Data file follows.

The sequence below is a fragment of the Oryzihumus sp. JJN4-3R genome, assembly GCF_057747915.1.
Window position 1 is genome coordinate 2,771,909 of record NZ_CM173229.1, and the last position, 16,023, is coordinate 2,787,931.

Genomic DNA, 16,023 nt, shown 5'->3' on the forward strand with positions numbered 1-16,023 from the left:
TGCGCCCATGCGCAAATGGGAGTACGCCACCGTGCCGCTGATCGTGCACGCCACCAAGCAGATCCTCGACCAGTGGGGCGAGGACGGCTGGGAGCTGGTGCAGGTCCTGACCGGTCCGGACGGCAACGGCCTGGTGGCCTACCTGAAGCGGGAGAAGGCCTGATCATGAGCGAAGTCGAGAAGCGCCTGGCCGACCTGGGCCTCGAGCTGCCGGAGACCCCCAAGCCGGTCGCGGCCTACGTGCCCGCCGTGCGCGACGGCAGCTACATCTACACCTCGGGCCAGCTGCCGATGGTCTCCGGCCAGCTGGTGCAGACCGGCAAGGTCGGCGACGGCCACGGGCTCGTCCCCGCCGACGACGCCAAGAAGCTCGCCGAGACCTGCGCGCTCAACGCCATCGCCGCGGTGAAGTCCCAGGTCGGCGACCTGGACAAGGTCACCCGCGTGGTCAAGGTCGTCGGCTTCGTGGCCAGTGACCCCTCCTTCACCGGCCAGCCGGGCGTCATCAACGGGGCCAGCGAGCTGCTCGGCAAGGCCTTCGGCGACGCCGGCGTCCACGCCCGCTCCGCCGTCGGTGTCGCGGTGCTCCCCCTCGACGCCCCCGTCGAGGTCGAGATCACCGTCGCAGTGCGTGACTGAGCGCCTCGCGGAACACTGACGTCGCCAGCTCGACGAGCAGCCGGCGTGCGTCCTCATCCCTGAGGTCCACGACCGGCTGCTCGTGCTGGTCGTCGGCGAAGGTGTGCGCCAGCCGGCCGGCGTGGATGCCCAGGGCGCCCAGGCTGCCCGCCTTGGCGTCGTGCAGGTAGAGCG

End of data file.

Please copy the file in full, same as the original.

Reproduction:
The sequence below is a fragment of the Oryzihumus sp. JJN4-3R genome, assembly GCF_057747915.1.
Window position 1 is genome coordinate 2,771,909 of record NZ_CM173229.1, and the last position, 16,023, is coordinate 2,787,931.

Genomic DNA, 16,023 nt, shown 5'->3' on the forward strand with positions numbered 1-16,023 from the left:
TGCGCCCATGCGCAAATGGGAGTACGCCACCGTGCCGCTGATCGTGCACGCCACCAAGCAGATCCTCGACCAGTGGGGCGAGGACGGCTGGGAGCTGGTGCAGGTCCTGACCGGTCCGGACGGCAACGGCCTGGTGGCCTACCTGAAGCGGGAGAAGGCCTGATCATGAGCGAAGTCGAGAAGCGCCTGGCCGACCTGGGCCTCGAGCTGCCGGAGACCCCCAAGCCGGTCGCGGCCTACGTGCCCGCCGTGCGCGACGGCAGCTACATCTACACCTCGGGCCAGCTGCCGATGGTCTCCGGCCAGCTGGTGCAGACCGGCAAGGTCGGCGACGGCCACGGGCTCGTCCCCGCCGACGACGCCAAGAAGCTCGCCGAGACCTGCGCGCTCAACGCCATCGCCGCGGTGAAGTCCCAGGTCGGCGACCTGGACAAGGTCACCCGCGTGGTCAAGGTCGTCGGCTTCGTGGCCAGTGACCCCTCCTTCACCGGCCAGCCGGGCGTCATCAACGGGGCCAGCGAGCTGCTCGGCAAGGCCTTCGGCGACGCCGGCGTCCACGCCCGCTCCGCCGTCGGTGTCGCGGTGCTCCCCCTCGACGCCCCCGTCGAGGTCGAGATCACCGTCGCAGTGCGTGACTGAGCGCCTCGCGGAACACTGACGTCGCCAGCTCGACGAGCAGCCGGCGTGCGTCCTCATCCCTGAGGTCCACGACCGGCTGCTCGTGCTGGTCGTCGGCGAAGGTGTGCGCCAGCCGGCCGGCGTGGATGCCCAGGGCGCCCAGGCTGCCCGCCTTGGCGTCGTGCAGGTAGAGCG